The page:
Have you ever seen that movie about a hacker who can take it instantly without touching someone’s device, or play that video game? Those shots are usually as unbelievable as heck. But every once in a while a real life hack seems obviously believable to them – a hack like the one you can see in the examples in the videos above and below.
Today, Google Project Zero security researcher Ian Beer Has revealed itUntil May, a variety of Apple iPhones and other iOS devices were vulnerable to incredible exploitation, allowing attackers to remotely restart and take complete control of their devices remotely – reading emails and other messages, downloading photos, and even listening to your iPhone’s microphone and camera. .
How is such a thing possible? Why should an iPhone listen to a remote hacking attempt? According to Beer, today’s iPhones, iPods, Macs and watches use a protocol called Apple Wireless Direct Link (AWDL). Air drop (So you can easily beam photos and files to other iOS devices) and Sidecar (Quickly convert to an iPod II screen). Beer not only found a way to exploit it, but also found a way to force AWDL to run it even if it had stopped before.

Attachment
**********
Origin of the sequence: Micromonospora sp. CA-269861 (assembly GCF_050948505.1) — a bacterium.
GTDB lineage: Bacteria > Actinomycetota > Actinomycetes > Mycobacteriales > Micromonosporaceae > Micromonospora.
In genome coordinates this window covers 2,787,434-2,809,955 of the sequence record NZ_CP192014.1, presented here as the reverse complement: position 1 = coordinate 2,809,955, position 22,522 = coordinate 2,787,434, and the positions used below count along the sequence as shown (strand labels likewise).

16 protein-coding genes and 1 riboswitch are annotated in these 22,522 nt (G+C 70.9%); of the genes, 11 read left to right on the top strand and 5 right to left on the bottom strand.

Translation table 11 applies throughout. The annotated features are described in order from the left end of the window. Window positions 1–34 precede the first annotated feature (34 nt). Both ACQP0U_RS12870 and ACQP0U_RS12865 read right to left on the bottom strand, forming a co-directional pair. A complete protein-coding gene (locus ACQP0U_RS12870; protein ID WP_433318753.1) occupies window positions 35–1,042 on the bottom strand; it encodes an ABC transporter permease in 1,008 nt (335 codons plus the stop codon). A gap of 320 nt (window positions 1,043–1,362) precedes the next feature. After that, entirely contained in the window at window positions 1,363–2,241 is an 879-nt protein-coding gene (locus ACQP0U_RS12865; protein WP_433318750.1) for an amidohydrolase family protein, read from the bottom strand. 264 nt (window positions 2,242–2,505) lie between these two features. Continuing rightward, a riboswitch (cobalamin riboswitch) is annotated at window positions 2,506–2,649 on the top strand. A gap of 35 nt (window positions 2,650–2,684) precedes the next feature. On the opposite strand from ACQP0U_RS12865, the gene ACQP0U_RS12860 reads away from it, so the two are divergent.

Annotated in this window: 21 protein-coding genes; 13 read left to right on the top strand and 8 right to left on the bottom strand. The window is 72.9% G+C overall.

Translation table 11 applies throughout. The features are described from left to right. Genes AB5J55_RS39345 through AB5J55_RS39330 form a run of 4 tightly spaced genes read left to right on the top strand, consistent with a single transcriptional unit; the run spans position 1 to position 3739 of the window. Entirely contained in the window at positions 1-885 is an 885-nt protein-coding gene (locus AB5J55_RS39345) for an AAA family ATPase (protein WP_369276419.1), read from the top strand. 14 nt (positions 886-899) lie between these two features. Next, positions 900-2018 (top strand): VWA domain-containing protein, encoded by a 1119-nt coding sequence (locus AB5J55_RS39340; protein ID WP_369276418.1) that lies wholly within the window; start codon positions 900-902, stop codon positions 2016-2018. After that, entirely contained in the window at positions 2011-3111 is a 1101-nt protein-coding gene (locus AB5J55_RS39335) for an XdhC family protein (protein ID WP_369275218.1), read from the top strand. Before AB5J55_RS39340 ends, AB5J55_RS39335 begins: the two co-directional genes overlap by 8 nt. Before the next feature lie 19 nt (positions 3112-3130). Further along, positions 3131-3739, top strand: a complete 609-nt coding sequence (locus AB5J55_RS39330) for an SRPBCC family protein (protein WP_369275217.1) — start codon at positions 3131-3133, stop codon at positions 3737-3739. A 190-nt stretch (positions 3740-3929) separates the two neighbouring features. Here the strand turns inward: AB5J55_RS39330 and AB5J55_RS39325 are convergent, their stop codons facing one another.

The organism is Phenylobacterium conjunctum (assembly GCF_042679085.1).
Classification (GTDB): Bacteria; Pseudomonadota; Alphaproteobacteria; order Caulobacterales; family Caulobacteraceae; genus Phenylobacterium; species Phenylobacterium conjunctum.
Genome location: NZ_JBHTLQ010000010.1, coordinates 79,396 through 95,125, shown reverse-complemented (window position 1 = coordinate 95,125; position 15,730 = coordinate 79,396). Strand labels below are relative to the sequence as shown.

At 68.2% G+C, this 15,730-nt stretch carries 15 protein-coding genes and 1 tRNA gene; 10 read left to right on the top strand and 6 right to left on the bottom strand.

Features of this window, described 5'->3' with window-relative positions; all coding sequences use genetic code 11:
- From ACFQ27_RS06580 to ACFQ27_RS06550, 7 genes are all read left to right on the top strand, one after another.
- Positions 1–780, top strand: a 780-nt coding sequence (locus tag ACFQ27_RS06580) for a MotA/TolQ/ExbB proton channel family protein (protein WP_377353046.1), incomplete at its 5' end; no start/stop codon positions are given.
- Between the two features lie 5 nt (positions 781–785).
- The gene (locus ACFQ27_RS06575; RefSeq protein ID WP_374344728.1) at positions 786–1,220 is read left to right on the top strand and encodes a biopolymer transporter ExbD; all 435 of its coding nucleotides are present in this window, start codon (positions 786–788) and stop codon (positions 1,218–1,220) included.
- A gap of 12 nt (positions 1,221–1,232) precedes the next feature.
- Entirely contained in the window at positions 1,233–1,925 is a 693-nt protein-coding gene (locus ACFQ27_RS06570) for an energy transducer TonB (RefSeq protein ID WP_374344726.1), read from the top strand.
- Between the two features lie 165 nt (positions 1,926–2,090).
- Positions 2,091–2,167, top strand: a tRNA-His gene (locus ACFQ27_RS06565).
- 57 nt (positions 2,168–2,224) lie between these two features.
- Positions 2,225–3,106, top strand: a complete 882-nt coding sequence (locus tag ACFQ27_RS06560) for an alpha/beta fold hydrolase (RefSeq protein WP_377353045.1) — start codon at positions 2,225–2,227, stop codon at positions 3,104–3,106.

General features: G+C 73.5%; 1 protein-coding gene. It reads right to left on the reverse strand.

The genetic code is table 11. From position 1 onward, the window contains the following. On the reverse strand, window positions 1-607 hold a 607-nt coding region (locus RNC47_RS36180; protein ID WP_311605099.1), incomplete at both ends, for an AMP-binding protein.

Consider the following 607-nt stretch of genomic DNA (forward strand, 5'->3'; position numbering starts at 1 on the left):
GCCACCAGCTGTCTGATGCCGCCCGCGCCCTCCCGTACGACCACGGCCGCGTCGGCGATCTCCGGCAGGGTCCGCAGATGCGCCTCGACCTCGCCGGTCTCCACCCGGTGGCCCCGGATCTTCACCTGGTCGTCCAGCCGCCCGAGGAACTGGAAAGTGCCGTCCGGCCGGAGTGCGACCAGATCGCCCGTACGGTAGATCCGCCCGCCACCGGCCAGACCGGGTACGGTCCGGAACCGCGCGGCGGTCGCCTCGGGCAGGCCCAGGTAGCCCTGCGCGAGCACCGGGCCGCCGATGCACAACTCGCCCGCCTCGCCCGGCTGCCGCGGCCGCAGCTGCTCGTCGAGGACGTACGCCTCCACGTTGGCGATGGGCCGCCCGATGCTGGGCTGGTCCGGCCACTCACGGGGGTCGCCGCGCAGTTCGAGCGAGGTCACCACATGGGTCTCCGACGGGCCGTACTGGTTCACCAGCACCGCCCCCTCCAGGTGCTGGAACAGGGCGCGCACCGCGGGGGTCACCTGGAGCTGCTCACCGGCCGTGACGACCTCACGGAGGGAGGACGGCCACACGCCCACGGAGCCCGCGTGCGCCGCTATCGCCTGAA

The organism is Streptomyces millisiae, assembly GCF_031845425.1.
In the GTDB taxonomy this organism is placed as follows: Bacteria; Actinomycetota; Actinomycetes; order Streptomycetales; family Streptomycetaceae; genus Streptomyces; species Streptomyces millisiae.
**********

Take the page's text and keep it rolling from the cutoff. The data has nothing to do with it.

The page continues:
Beer admits to himself that “there is no evidence that these issues were exploited in the wild” and that it took him six months to clear, verify, and prove this exploitation – even though it was attached in May – and he advises that we should not take the existence of such a hack lightly:
Exiting this program should not be: No one would spend six months of their lives hacking my phone, I’m fine.
Instead, it should be: One person, working alone in their bedroom, was able to develop a capability that would allow iPhone users to actively compromise as they wanted to come into close contact.
Apple does not deny that there is exploitation, in fact it quotes beer in changelog To Many In its May 2020 security updates Connected with vulnerability. But the company points out that most iOS users use newer versions of iOS that are already connected – and suggest that the attacker must be within Wi-Fi range for this to work.
You can read Beer’s long description of how the hack worked Right here.
Updated, 9:44 PM ET: Apple comment added.